Observations of the number of days between the rising and setting of the sun from tower to tower allowed ancient astronomers to create a solar calendar
Ancient space astronomy –
2,300 years ago (fourth century B.C.) ancient Peruvian astronomers living along the coast near the Casma-Sechin Oasis built a solar observatory used to mark the rising and setting of the sun. Called the Chankillo archaeological site, it consists of 13 towers spanning 980 feet (300 meters) north to south along a low rising horizon, which form an ancient observatory archaeoastronomers believe was used to track the rising and falling Sun. By timing the days it took the sun to travel between towers, the solar year could be broken into periods, scientists believe, forming a sort of solar calendar used for ceremonial and cultural purposes.
Archaeologists believe ceremonies and cultural events were held in buildings close to this ancient solar observatory. They found pottery, shells and stone carvings at the end of the 131-ft corridor in the building west of the towers, possibly left by commoners participating in solar observing ceremonies and cultural events. They also found a pair of inset staircases leading upward to each tower summit, suggesting the area was well traveled.
“Chankillo is arguably the oldest solar calendar that can be identified as such with confidence within the Americas,” said lead study author Ivan Ghezzi from Pontificia Universidad Catolica del Peru.
“Many indigenous American sites have been found to contain one or a few putative solar orientations,” Ghezzi said. “Chankillo, in contrast, provides a complete set of horizon markers and two unique and indisputable observation points.”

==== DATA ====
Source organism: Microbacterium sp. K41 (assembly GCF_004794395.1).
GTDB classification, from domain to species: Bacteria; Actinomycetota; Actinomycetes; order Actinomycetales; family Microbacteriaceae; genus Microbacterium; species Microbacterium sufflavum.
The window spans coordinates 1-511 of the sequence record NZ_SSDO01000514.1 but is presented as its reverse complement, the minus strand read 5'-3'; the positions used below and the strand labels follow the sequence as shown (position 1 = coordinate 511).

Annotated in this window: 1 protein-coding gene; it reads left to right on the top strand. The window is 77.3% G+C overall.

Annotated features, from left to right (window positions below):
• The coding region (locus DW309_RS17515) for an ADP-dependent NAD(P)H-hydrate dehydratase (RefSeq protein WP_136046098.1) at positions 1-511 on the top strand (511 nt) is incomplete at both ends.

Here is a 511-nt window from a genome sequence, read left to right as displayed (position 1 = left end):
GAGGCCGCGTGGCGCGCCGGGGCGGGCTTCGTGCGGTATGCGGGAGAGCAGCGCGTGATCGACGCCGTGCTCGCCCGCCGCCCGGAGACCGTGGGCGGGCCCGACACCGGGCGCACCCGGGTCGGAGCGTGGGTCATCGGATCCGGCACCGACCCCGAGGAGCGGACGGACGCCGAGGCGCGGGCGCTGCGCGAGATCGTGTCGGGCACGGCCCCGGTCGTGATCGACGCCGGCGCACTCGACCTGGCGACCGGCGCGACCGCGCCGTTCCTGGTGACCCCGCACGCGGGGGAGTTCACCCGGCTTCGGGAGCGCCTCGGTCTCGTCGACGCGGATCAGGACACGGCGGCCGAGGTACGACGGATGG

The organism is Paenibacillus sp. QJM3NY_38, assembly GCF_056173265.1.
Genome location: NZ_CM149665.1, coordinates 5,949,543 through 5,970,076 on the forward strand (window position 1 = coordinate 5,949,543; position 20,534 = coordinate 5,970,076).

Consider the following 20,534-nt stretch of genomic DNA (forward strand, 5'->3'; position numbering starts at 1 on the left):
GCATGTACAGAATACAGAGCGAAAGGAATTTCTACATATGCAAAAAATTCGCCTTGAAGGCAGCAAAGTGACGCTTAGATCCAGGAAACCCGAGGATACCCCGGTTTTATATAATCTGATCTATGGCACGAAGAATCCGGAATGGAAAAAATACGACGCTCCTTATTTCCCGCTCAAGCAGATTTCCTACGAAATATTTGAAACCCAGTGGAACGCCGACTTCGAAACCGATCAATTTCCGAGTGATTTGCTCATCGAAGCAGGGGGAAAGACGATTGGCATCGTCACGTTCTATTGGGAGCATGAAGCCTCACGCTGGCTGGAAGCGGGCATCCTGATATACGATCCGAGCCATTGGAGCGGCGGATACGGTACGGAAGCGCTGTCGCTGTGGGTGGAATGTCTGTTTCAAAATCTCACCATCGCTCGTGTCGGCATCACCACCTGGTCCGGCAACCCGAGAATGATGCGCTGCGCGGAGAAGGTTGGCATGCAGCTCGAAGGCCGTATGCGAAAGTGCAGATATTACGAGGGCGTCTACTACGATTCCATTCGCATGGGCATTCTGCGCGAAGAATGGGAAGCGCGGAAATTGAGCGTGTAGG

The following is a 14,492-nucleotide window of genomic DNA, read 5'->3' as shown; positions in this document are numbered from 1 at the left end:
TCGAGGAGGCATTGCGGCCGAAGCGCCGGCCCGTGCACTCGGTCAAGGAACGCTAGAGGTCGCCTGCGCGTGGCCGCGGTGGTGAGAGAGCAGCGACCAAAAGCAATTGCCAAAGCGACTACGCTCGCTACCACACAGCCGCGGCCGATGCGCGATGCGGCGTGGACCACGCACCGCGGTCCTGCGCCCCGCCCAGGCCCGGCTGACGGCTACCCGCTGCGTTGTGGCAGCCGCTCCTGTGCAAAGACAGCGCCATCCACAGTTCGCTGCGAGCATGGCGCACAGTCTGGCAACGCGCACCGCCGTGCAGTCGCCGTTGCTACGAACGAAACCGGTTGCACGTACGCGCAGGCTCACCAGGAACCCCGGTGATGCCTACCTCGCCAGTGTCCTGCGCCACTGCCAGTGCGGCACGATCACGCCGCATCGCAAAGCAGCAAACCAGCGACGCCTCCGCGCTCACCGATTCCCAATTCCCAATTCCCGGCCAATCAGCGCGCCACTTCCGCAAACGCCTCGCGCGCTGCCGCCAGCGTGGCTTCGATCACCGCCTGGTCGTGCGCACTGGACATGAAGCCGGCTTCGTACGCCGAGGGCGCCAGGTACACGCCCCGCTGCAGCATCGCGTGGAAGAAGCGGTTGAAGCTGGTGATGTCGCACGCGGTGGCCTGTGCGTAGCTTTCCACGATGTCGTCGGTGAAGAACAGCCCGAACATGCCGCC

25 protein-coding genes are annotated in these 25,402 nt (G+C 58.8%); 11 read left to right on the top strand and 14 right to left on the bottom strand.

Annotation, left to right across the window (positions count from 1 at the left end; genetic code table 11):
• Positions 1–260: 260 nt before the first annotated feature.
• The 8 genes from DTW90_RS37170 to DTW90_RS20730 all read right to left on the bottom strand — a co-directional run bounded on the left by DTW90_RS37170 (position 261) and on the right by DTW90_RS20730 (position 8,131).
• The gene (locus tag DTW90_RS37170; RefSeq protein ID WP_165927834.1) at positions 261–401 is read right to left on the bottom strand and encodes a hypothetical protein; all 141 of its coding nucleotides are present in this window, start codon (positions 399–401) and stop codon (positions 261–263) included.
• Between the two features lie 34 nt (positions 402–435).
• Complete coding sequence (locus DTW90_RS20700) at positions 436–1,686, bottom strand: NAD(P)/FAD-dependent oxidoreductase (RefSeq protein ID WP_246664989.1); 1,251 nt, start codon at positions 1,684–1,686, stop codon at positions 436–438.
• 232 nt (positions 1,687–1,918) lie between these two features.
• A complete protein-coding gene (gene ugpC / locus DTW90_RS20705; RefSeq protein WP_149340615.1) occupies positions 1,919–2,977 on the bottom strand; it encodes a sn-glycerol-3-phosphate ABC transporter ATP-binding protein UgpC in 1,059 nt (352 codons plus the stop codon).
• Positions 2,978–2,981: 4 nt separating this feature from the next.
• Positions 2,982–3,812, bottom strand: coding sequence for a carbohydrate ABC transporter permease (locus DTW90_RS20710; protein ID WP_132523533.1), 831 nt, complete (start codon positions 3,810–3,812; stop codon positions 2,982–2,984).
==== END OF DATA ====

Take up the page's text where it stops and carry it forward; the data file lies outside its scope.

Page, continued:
Around 230 meters (750 feet) to the west and east of the north and south running line of 13 towers astronomers discovered possible observation points. They also discovered that seen from these positions the 980-foot span of the 13 towers closely matches the position of the rising and falling Sun through the year.
“For example,” said Professor Ruggles, “If you stood at the western observing point, you would see the Sun coming up in the morning, but where it would appear along the span of towers would depend on the time of the year.”
“So, on the summer solstice, which is in December in Peru, you would see the Sun just right of the right-most tower; for the winter solstice, in June, you would see the Sun rise to the left of the left-most tower; and in-between, the Sun would move up and down the horizon.”
“This means ancient Peruvians could have regulated a calendar, he said, “by keeping track of the number of days it took for the Sun to move from tower to tower.”
Archaeoastronomers have found similar solar observing sites in South America built by the Incan empire between 1100 and 1530 A.D. This ancient observatory predates the Incas by 1700 years and it’s massive in size and sophisticated for its time. It also highlights the importance of observing the Sun in the daily lives and cultural of ancient Peruvians and is a testament to the scientific knowledge and will of ancient Peruvian builders and astronomers.
“Chankillo was built approximately 1,700 years before the Incas began their expansion,” Ghezzi said. “Now we know these practices are quite a bit older and were highly developed by Chankillo’s time.“
Some archaeologists think more work needs to be done
If archaeologists and archaeoastronomers are correct. Possibly as early as 600 BCE, ancient Peruvian astronomers used the Chankillo site to track the rising and setting of the sun through the solar year. As a calendar to determine moments to hold important ceremonial and cultural events. The oldest solar calendar discovered to this date in South America.
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